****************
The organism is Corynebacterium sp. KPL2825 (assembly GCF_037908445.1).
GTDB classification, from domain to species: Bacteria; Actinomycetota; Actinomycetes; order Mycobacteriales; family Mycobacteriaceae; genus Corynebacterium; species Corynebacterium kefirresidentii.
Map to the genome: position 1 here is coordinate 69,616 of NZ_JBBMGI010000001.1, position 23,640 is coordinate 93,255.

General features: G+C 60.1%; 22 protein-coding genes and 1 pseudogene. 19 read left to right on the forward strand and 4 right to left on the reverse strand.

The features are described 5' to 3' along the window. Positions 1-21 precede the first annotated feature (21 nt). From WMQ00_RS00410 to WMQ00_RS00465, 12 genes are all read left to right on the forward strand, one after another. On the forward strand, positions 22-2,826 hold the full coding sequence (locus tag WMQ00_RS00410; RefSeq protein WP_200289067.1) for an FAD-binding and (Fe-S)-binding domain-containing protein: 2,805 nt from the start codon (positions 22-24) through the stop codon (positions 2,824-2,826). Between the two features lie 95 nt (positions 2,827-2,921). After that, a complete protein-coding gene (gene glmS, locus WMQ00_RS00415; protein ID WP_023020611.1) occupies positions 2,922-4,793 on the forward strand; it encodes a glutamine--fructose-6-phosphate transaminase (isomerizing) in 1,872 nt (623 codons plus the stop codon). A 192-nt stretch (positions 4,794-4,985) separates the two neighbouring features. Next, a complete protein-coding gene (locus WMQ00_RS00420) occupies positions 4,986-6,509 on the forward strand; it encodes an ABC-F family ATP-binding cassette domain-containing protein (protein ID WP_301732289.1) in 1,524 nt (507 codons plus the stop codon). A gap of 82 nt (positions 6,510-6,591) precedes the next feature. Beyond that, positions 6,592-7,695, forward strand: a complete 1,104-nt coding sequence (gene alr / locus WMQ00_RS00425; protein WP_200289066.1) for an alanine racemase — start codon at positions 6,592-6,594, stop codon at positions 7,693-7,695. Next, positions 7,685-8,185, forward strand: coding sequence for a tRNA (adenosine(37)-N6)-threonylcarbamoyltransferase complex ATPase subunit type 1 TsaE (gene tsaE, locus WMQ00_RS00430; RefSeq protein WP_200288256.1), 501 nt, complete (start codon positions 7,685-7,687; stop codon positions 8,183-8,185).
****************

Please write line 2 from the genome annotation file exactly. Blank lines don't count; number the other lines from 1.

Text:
GTDB classification, from domain to species: Bacteria; Actinomycetota; Actinomycetes; order Mycobacteriales; family Mycobacteriaceae; genus Corynebacterium; species Corynebacterium kefirresidentii.